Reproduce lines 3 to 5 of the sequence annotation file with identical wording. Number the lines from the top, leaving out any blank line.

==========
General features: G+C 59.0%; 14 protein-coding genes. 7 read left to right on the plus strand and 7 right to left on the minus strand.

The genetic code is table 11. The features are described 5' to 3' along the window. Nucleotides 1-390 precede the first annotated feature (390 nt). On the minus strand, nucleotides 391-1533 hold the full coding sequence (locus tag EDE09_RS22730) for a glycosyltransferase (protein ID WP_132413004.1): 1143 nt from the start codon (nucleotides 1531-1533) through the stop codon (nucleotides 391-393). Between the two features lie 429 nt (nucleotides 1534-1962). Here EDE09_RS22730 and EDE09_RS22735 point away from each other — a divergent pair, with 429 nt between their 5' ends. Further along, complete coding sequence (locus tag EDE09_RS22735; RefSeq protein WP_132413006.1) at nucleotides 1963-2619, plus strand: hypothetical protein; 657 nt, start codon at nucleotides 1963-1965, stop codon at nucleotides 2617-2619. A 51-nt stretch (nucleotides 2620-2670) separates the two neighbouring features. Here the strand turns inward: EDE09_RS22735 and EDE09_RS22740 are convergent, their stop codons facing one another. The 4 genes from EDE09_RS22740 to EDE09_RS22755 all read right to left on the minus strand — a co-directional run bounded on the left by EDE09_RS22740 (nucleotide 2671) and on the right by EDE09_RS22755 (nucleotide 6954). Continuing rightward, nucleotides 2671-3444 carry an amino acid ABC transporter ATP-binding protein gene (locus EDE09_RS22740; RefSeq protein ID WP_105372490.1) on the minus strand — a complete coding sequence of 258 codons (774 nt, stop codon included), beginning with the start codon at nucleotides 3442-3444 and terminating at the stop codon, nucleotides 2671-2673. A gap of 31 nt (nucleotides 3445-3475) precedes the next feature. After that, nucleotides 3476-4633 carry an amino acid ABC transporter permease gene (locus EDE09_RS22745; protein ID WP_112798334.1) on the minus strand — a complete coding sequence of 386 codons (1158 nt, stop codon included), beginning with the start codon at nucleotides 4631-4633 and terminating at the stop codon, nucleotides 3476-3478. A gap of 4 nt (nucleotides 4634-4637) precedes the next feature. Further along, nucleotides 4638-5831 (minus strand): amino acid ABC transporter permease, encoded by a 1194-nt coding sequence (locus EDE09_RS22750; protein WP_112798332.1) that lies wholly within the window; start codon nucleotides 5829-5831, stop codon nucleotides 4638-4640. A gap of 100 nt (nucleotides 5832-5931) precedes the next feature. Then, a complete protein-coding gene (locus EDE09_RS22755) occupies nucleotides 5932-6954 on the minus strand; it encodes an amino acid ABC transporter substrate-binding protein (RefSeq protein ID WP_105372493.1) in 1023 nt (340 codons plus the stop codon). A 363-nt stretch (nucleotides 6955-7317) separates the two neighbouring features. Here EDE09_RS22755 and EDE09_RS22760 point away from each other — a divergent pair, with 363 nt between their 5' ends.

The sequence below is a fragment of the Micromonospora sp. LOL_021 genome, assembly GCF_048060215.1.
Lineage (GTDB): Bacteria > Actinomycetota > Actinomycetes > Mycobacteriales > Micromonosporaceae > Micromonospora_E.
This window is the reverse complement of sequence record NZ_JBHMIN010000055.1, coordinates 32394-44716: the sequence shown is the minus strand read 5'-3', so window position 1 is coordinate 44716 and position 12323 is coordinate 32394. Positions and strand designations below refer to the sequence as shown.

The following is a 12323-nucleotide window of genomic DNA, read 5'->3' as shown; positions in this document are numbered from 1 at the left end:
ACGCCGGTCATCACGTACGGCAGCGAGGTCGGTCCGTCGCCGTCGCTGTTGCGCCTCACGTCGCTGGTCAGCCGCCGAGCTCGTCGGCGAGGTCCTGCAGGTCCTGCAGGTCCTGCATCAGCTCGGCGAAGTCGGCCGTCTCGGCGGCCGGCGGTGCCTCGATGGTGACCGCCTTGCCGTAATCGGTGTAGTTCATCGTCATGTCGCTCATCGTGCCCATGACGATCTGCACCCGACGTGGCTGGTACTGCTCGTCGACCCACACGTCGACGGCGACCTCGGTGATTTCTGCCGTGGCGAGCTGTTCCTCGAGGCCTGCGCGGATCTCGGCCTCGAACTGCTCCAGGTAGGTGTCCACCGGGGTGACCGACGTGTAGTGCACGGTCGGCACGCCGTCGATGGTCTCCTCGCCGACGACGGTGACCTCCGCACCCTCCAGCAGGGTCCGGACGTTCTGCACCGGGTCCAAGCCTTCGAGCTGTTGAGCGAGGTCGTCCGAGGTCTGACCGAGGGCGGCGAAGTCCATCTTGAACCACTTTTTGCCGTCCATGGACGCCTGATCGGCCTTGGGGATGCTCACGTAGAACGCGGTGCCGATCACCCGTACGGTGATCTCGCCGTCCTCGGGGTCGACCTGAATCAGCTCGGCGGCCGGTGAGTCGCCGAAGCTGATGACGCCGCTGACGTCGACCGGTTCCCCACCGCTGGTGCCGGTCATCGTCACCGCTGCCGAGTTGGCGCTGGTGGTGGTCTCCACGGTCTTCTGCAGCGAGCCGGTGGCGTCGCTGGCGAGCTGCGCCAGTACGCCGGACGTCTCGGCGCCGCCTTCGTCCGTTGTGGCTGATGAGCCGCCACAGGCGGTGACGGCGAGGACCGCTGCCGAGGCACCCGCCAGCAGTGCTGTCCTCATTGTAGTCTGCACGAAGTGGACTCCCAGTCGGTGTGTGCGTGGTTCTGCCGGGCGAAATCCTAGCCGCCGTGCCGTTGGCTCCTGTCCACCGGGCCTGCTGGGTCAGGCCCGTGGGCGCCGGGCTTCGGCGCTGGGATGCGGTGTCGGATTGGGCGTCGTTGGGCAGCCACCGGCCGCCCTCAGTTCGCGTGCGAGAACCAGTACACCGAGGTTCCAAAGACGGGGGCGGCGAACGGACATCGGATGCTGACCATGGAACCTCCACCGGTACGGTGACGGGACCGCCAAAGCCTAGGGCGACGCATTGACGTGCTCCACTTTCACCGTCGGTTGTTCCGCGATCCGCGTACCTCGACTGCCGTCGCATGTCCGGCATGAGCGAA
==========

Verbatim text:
The sequence below is a fragment of the Micromonospora sp. LOL_021 genome, assembly GCF_048060215.1.
Lineage (GTDB): Bacteria > Actinomycetota > Actinomycetes > Mycobacteriales > Micromonosporaceae > Micromonospora_E.
This window is the reverse complement of sequence record NZ_JBHMIN010000055.1, coordinates 32394-44716: the sequence shown is the minus strand read 5'-3', so window position 1 is coordinate 44716 and position 12323 is coordinate 32394. Positions and strand designations below refer to the sequence as shown.